Thirteen games in 13 days is a tough schedule for any baseball team, but it's something the Delaware Cows expect just about every year in the Great Lakes collegiate wooden-bat league.

Thirteen games in 13 days is a tough schedule for any baseball team, but it's something the Delaware Cows expect just about every year in the Great Lakes collegiate wooden-bat league.

The only comfort for coach Dave Koblentz is that it comes at the right time on the calendar.

"There will come a point around the Fourth of July where the guys will hit a wall, and you've really got to push them," he said. "We play a 40-game season in such a short amount of time, but I think once our pitchers gain some experience you're going to be looking at a pretty good baseball team."

Delaware, which was 4-2 before playing Licking County last Thursday, wraps up the long stretch of games Tuesday at Ohio Wesleyan's Littick Field against Southern Ohio before earning a three-day break.

The team plays host to Lima at 1 p.m. today before traveling to Lake Erie on Monday.

It's a grueling way to open the season, especially for a team that has 16 freshmen on its roster. Twelve of them are pitchers.

Familiar faces include Olentangy graduates Ryan Meade (Ohio State) and Nick Karow (Furman), who both helped lead the Braves to the Division I championship game in 2006 when they were state runner-up.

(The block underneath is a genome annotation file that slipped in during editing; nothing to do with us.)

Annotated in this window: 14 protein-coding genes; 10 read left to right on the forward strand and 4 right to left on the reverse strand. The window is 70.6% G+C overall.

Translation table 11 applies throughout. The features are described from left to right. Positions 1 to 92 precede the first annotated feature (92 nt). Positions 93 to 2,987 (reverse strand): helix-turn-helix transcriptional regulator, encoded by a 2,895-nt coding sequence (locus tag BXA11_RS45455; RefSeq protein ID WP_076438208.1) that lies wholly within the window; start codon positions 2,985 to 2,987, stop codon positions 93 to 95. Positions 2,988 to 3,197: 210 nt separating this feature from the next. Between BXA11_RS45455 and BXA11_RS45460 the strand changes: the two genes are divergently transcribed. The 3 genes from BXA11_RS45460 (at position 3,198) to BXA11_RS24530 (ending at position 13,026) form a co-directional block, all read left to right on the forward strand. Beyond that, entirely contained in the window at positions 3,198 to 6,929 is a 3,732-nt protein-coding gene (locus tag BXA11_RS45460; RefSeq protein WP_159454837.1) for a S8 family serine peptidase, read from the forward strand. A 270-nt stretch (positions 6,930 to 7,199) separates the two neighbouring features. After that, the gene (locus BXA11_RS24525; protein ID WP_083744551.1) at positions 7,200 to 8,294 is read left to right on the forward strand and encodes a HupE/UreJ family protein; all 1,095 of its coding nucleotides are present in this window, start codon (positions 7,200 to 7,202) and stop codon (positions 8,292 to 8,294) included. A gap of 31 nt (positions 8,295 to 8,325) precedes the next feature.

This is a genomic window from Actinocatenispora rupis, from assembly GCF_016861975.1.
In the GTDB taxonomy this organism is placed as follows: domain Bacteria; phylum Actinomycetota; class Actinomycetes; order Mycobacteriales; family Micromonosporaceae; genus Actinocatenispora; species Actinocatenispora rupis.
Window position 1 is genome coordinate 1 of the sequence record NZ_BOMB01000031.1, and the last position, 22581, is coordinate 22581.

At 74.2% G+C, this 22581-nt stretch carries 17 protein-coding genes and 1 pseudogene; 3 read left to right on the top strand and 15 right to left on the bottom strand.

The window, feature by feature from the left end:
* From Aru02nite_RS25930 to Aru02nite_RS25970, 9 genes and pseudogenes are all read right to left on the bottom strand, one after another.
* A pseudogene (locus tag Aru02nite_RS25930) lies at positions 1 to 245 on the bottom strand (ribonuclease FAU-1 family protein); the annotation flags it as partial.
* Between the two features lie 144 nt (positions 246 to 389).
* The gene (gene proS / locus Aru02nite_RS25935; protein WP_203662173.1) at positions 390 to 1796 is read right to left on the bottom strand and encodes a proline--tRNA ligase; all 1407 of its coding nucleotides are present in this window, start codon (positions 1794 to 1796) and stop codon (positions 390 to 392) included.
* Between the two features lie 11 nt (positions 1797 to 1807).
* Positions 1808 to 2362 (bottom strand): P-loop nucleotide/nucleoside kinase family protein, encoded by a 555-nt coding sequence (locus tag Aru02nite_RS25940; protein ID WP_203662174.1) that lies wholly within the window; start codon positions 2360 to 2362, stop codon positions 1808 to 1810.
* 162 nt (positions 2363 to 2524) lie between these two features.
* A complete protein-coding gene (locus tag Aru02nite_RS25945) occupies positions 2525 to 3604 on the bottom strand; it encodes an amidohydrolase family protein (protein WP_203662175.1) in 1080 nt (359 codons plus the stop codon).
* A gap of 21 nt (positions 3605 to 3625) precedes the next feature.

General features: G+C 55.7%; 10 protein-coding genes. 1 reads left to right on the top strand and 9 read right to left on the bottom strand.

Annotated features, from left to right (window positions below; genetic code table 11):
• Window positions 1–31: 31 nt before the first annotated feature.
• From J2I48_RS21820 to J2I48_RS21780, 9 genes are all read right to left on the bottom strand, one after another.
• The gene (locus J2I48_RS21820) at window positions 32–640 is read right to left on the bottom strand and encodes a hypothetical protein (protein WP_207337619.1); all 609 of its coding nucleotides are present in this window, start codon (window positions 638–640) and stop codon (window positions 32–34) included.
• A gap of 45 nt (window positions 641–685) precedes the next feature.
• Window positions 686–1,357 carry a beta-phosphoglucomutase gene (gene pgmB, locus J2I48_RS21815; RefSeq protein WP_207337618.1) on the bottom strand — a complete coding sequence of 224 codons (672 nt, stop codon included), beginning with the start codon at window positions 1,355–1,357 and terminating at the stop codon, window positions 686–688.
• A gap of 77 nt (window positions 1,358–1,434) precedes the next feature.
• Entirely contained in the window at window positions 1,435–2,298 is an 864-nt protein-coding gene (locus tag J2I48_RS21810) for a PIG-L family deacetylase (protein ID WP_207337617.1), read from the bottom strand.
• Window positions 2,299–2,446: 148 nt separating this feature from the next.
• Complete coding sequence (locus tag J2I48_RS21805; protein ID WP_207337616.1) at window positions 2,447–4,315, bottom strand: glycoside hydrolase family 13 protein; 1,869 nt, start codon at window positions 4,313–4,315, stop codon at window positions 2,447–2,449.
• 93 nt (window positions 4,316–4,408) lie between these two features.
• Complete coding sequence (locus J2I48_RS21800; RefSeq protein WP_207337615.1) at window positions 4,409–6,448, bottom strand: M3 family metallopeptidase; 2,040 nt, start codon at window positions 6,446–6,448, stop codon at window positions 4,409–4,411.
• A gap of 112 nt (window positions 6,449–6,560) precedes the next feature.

Meade will see time at first and third, while the hard-throwing Karow has become an asset in the bullpen.

Other notable local players include Ohio State infielder Cory Kovanda (Worthington Kilbourne), Cincinnati outfielder Jamel Scott (Dublin Scioto) and North Carolina-Greensboro catcher Ed Jayjack (Dublin Coffman).

Both Kovanda and Scott played for the Cows last summer.

Kovanda started in 53 games for the Buckeyes, who finished at 30-26 overall, and batted .324 with five doubles, a home run and 20 RBI.

For the Bearcats, Scott hit .311 with eight doubles, a triple, a home run and 38 RBI in 56 starts. He had three hits in the 4-3 loss at Lima on June 16.

"Position wise we're somewhat young, but there are some freshmen who have some experience," said Koblentz, who's helped countless young pitchers reach the big leagues. "We have a lot more depth than we've had in the past to make moves with. Our pitching is young, but I think we have some prospects down the road."

The summer is for building arms, not overusing them so Koblentz keeps his pitchers on a strict pitch count, especially early in the season.

Most of the pitchers saw no more than 10-15 innings in the spring.

"I've told them they're here to work on their weakest point and nothing more," Koblentz said.

At the plate, freshman infielder Logan Williams (Mississippi) has been hot at .429 with a double, a home run and two RBI. His slugging percentage is .619.

Delaware expects to return to the playoffs in August where the season ended a year ago to Columbus 6-1 in the championship game.

The Cows last summer finished the regular season at 25-14.

Koblentz expects to have a more experienced team in July.

"So far they've meshed well with each other and they're doing it right with the game," he said.